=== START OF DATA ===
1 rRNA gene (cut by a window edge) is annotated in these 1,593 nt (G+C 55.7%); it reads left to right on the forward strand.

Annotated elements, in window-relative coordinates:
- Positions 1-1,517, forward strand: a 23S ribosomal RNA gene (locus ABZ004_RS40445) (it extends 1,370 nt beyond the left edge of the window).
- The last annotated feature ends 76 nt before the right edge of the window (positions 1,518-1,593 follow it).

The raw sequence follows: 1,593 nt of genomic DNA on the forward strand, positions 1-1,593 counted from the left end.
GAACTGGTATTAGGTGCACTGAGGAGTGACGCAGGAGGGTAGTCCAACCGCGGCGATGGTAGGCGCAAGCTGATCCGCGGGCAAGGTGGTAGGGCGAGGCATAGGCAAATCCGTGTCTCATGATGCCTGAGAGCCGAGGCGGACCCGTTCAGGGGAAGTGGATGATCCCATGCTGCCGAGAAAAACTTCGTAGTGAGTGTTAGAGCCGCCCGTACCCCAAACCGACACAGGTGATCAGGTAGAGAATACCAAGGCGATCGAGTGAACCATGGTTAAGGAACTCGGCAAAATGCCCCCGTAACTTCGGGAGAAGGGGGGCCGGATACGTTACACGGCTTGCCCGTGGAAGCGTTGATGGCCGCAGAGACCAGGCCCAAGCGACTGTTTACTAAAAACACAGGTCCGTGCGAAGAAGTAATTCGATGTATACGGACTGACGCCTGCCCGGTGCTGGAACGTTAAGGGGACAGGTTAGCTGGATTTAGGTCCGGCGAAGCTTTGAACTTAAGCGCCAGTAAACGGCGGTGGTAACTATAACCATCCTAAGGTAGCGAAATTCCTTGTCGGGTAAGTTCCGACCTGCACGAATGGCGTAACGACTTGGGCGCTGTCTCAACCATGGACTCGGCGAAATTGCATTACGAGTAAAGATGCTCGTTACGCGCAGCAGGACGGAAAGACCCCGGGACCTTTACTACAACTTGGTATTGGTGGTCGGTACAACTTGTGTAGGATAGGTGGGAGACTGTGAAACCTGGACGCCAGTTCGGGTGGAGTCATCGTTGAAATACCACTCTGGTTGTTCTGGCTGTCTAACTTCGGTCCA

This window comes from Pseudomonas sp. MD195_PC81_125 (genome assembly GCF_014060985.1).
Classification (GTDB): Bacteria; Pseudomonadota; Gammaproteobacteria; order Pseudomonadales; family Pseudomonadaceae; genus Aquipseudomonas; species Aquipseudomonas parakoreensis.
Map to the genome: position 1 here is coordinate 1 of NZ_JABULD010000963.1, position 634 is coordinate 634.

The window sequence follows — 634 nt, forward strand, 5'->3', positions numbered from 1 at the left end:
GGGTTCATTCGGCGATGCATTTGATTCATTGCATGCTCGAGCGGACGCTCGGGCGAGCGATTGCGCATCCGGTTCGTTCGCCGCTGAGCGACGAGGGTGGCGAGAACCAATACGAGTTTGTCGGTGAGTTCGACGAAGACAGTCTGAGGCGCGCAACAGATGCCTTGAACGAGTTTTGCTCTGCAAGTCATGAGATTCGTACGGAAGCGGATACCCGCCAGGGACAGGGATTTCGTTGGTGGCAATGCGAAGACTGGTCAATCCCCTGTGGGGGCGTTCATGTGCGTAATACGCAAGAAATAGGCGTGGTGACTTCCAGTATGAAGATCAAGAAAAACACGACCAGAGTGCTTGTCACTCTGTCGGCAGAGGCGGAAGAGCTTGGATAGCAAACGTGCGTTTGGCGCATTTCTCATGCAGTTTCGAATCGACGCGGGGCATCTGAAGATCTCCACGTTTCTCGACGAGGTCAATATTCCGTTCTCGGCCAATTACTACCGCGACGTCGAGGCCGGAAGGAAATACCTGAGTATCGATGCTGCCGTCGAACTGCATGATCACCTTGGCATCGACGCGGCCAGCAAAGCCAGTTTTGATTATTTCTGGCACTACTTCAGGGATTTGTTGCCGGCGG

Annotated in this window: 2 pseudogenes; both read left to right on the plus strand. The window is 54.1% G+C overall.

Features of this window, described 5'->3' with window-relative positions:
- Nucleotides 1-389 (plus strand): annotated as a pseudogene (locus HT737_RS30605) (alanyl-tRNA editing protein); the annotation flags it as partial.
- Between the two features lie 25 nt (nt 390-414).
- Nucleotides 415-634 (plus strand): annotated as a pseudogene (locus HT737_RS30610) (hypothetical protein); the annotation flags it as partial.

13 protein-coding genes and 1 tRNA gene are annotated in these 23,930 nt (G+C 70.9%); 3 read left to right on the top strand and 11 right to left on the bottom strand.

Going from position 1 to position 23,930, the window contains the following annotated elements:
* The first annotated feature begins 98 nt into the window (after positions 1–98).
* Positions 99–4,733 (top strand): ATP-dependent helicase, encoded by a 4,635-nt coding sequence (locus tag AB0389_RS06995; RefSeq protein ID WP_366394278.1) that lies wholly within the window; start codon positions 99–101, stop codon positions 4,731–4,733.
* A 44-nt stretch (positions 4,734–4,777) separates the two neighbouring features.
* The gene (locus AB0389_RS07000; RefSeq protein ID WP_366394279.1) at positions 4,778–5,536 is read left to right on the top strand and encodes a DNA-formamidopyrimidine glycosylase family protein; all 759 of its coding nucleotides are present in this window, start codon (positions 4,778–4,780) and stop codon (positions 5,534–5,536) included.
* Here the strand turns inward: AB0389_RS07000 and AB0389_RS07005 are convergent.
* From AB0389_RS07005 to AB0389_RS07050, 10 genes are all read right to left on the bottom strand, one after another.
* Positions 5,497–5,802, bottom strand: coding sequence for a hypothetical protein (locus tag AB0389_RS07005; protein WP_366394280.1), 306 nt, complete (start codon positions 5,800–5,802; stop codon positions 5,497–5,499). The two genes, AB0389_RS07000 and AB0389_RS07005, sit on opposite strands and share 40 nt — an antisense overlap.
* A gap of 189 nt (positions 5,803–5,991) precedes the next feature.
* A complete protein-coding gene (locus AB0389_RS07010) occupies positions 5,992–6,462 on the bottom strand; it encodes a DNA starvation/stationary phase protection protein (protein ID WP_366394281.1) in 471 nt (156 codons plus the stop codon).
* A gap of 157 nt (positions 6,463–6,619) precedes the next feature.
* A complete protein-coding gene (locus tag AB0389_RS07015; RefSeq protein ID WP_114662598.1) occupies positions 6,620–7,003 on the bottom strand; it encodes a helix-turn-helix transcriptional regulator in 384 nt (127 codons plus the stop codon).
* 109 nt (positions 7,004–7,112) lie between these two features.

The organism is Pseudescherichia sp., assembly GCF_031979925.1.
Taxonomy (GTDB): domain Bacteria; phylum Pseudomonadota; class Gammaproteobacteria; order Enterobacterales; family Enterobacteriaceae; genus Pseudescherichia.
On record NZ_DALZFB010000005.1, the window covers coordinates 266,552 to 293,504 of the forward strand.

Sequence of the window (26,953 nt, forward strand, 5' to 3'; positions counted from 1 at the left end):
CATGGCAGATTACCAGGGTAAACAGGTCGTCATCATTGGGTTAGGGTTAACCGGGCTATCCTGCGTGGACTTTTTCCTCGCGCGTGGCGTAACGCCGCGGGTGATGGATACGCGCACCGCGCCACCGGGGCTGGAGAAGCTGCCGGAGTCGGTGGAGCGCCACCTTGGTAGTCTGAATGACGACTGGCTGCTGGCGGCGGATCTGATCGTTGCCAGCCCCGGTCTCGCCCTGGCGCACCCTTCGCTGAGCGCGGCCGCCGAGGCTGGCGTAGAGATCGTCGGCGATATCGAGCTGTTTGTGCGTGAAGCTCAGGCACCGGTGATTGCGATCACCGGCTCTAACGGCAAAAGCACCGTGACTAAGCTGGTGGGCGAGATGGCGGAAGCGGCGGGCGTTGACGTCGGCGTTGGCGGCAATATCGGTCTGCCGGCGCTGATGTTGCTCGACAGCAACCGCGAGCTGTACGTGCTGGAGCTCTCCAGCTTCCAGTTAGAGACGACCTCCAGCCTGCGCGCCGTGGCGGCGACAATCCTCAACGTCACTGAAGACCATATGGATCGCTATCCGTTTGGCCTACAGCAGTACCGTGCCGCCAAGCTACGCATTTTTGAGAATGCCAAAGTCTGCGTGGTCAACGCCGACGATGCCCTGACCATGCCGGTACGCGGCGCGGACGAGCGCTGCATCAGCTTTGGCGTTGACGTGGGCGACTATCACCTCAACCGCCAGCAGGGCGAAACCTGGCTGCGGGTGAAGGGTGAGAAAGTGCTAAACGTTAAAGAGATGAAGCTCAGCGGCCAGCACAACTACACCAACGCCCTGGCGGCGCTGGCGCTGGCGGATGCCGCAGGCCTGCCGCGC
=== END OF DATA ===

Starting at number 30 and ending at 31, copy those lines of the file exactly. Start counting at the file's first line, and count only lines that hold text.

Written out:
* 109 nt (positions 7,004–7,112) lie between these two features.

The organism is Pseudescherichia sp., assembly GCF_031979925.1.